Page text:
Wednesday, March 21, 2012

Yawn—You Mean There Was a Primary in Illinois?

A voter--maybe--flocks to the Illinois Primary Polls.

Coming into this week the media would have us believe that there was great excitement from one end of the State of Illinois to the other over a Presidential Primary election that finally “really matters.”  Establishment favorite and delegate count leader, Mitt Romney was coming off embracing losses to Tea Party/Inquisition favorite Rick Santorum in the Deep South.  

 Romney unloaded a ton of money on ads painting Santorum as a “Washington insider” and “big spender.”  Santorum stumped the state, but especially conservative Downstate counties ratcheting up the culture war crazy at every stop.  Newt Gingrich wandered around bumping into the furniture to no good purpose—he was the only candidate who made a McHenry County appearance despite our reputation as a treasure trove of GOP voters.  Ron Paul got ignored and complained about it.

In the end Romney romped to a convincing victory.  Nobody loves him.  Most of his voters cannot stand him.  But Illinois Republican voters, especially in the suburbs and Collar Counties, are slightly less rabid than the new norm of the party.  And they like “centrist” candidates who “can win” a general direction.  Despite Romney’s own ever accelerating drift to the far right in search of votes, Illinois voters probably decided that he really didn’t mean it and would correct to the center before the election. 

 (99% of precincts reporting)
Mitt Romney
424,434
46.8%

Rick Santorum
317,869
35%

Ron Paul
84,433
9.3%

Newt Gingrich
72,059
7.9%

Other
9,055
1%



But the big news is that despite the best weather for Primary election in history and all of that hype, Republican stayed away from the polls in droves.  Record low turn-outs were reported across the state, in most cases less than 25% of registered voters.  Republican voters, especially conservatives have traditionally had a reputation for crawling to the polls over broken glass if necessary.  It’s how they sometimes win against greatly numerically superior, but far less motivated Democratic and independent voters in General Elections.  Today, however the vast majority of Republican voters surveyed he field of clowns piling out of the tiny car and were deeply unimpressed.  It is hard to see how the charismatically challenged Romney will be able to rally them in November, even against a Black/Muslim/Marxist/elitist/alien.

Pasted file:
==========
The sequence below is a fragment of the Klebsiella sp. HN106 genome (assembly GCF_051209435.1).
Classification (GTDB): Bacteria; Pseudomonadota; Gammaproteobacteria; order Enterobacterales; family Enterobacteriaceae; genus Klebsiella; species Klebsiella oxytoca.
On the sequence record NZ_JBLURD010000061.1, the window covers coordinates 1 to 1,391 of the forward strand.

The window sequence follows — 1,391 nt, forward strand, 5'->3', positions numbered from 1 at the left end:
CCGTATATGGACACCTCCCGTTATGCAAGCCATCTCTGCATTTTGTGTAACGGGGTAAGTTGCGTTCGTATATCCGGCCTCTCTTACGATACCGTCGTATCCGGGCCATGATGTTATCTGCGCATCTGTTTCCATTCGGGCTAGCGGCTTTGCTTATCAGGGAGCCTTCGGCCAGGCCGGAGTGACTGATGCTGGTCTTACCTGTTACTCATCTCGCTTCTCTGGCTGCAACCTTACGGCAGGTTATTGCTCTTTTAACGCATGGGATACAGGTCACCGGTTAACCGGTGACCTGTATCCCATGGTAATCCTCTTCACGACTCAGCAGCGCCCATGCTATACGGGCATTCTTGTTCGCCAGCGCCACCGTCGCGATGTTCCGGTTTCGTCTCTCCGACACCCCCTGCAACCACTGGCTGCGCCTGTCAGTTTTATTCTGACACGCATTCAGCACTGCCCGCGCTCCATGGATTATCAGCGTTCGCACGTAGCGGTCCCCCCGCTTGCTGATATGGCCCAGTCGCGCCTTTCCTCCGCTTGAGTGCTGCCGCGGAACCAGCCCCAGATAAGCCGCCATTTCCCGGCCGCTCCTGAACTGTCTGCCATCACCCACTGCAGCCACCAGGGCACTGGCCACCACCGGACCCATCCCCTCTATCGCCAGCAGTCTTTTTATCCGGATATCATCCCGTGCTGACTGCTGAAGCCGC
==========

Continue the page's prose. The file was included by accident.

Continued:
Barack Obama is smiling in Washington tonight.  Not only will he not have to expend unnecessary time and money keeping Illinois on the reservation this November, but he garnered—once again—every delegate vote in the state for the Democratic National Convention.  Despite grumbling on the left, he will be at the helm of a united party.  The Republicans, meanwhile, seem to be disintegrating in front of our eyes.

True, the Democratic vote turn-out was also light.  But there were also, aside from some Congressional races, few contests to excite voters.  And those Congressional primaries largely had clear winners, most of them entirely credible even against Republican incumbents this fall.

The most closely watched Democratic race was in the new 8th District centered on Chicago north and western suburbs Tammy Duckworth, the charismatic combat helicopter pilot who lost both legs in Iraq and served as Obama’s Undersecretary of Veterans Affairs, had an easy victory over Raja Krishnamoorthi, an attractive candidate with a bright political future if he can get in a primary he can win.  Neither candidate went negative during the campaign and Raja, as he is universally know, came out not only graciously but enthusiastically for Duckworth.  Duckworth will face an unhappy Representative Joe Walsh, the loudmouth Tea Party favorite who found himself in an almost wholly new district.  Walsh has not only attracted attention for loopy appearances on Fox News but for being a notoriously deadbeat dad.  This will be Duckworth’s race to lose this fall.  With a ton of national money she should cream Walsh.